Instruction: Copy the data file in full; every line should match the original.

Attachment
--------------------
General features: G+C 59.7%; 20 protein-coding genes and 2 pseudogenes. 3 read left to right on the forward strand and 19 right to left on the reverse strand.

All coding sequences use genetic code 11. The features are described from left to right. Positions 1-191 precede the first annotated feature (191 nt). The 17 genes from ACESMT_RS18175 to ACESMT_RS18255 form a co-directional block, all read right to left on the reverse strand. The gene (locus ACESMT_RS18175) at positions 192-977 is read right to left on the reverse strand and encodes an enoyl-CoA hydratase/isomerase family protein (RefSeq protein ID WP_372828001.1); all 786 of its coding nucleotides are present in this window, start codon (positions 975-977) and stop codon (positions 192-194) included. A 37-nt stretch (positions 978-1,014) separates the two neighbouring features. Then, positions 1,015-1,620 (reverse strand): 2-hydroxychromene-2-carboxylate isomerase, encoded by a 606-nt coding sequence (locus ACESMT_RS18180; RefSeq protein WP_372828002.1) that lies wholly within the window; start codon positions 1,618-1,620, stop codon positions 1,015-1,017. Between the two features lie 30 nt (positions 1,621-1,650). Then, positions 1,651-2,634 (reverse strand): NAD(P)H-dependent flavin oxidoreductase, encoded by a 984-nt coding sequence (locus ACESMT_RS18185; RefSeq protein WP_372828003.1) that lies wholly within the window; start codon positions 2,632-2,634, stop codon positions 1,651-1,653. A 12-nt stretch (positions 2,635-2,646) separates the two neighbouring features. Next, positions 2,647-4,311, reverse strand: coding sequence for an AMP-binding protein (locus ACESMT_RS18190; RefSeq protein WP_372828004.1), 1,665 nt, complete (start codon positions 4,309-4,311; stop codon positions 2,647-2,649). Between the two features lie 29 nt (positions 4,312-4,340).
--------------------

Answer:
General features: G+C 59.7%; 20 protein-coding genes and 2 pseudogenes. 3 read left to right on the forward strand and 19 right to left on the reverse strand.

All coding sequences use genetic code 11. The features are described from left to right. Positions 1-191 precede the first annotated feature (191 nt). The 17 genes from ACESMT_RS18175 to ACESMT_RS18255 form a co-directional block, all read right to left on the reverse strand. The gene (locus ACESMT_RS18175) at positions 192-977 is read right to left on the reverse strand and encodes an enoyl-CoA hydratase/isomerase family protein (RefSeq protein ID WP_372828001.1); all 786 of its coding nucleotides are present in this window, start codon (positions 975-977) and stop codon (positions 192-194) included. A 37-nt stretch (positions 978-1,014) separates the two neighbouring features. Then, positions 1,015-1,620 (reverse strand): 2-hydroxychromene-2-carboxylate isomerase, encoded by a 606-nt coding sequence (locus ACESMT_RS18180; RefSeq protein WP_372828002.1) that lies wholly within the window; start codon positions 1,618-1,620, stop codon positions 1,015-1,017. Between the two features lie 30 nt (positions 1,621-1,650). Then, positions 1,651-2,634 (reverse strand): NAD(P)H-dependent flavin oxidoreductase, encoded by a 984-nt coding sequence (locus ACESMT_RS18185; RefSeq protein WP_372828003.1) that lies wholly within the window; start codon positions 2,632-2,634, stop codon positions 1,651-1,653. A 12-nt stretch (positions 2,635-2,646) separates the two neighbouring features. Next, positions 2,647-4,311, reverse strand: coding sequence for an AMP-binding protein (locus ACESMT_RS18190; RefSeq protein WP_372828004.1), 1,665 nt, complete (start codon positions 4,309-4,311; stop codon positions 2,647-2,649). Between the two features lie 29 nt (positions 4,312-4,340).